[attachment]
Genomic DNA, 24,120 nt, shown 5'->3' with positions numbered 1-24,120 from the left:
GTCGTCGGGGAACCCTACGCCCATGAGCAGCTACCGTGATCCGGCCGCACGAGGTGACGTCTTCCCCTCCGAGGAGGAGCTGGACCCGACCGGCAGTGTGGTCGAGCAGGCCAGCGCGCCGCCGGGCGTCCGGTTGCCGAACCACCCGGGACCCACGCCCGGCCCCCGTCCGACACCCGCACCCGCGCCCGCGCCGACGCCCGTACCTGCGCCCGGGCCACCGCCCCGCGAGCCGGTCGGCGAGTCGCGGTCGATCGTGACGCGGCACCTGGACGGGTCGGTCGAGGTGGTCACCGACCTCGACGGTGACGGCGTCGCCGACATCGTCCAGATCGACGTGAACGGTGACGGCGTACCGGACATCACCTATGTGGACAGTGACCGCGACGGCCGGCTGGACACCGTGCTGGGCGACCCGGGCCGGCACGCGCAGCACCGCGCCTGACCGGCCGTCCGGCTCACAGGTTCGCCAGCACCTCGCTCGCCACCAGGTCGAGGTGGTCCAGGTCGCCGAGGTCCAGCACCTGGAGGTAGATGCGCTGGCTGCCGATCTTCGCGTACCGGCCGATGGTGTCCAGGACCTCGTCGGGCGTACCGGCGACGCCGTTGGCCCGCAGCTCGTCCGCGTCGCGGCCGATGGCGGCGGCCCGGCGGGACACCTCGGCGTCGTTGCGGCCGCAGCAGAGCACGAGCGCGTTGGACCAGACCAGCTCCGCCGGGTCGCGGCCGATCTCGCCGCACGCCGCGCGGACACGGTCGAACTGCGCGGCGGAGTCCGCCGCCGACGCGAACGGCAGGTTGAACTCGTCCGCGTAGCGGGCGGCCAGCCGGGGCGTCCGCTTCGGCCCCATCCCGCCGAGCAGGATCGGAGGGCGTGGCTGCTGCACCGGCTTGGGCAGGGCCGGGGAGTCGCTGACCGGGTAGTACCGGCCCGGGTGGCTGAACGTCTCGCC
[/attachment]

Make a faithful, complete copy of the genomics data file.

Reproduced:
Genomic DNA, 24,120 nt, shown 5'->3' with positions numbered 1-24,120 from the left:
GTCGTCGGGGAACCCTACGCCCATGAGCAGCTACCGTGATCCGGCCGCACGAGGTGACGTCTTCCCCTCCGAGGAGGAGCTGGACCCGACCGGCAGTGTGGTCGAGCAGGCCAGCGCGCCGCCGGGCGTCCGGTTGCCGAACCACCCGGGACCCACGCCCGGCCCCCGTCCGACACCCGCACCCGCGCCCGCGCCGACGCCCGTACCTGCGCCCGGGCCACCGCCCCGCGAGCCGGTCGGCGAGTCGCGGTCGATCGTGACGCGGCACCTGGACGGGTCGGTCGAGGTGGTCACCGACCTCGACGGTGACGGCGTCGCCGACATCGTCCAGATCGACGTGAACGGTGACGGCGTACCGGACATCACCTATGTGGACAGTGACCGCGACGGCCGGCTGGACACCGTGCTGGGCGACCCGGGCCGGCACGCGCAGCACCGCGCCTGACCGGCCGTCCGGCTCACAGGTTCGCCAGCACCTCGCTCGCCACCAGGTCGAGGTGGTCCAGGTCGCCGAGGTCCAGCACCTGGAGGTAGATGCGCTGGCTGCCGATCTTCGCGTACCGGCCGATGGTGTCCAGGACCTCGTCGGGCGTACCGGCGACGCCGTTGGCCCGCAGCTCGTCCGCGTCGCGGCCGATGGCGGCGGCCCGGCGGGACACCTCGGCGTCGTTGCGGCCGCAGCAGAGCACGAGCGCGTTGGACCAGACCAGCTCCGCCGGGTCGCGGCCGATCTCGCCGCACGCCGCGCGGACACGGTCGAACTGCGCGGCGGAGTCCGCCGCCGACGCGAACGGCAGGTTGAACTCGTCCGCGTAGCGGGCGGCCAGCCGGGGCGTCCGCTTCGGCCCCATCCCGCCGAGCAGGATCGGAGGGCGTGGCTGCTGCACCGGCTTGGGCAGGGCCGGGGAGTCGCTGACCGGGTAGTACCGGCCCGGGTGGCTGAACGTCTCGCC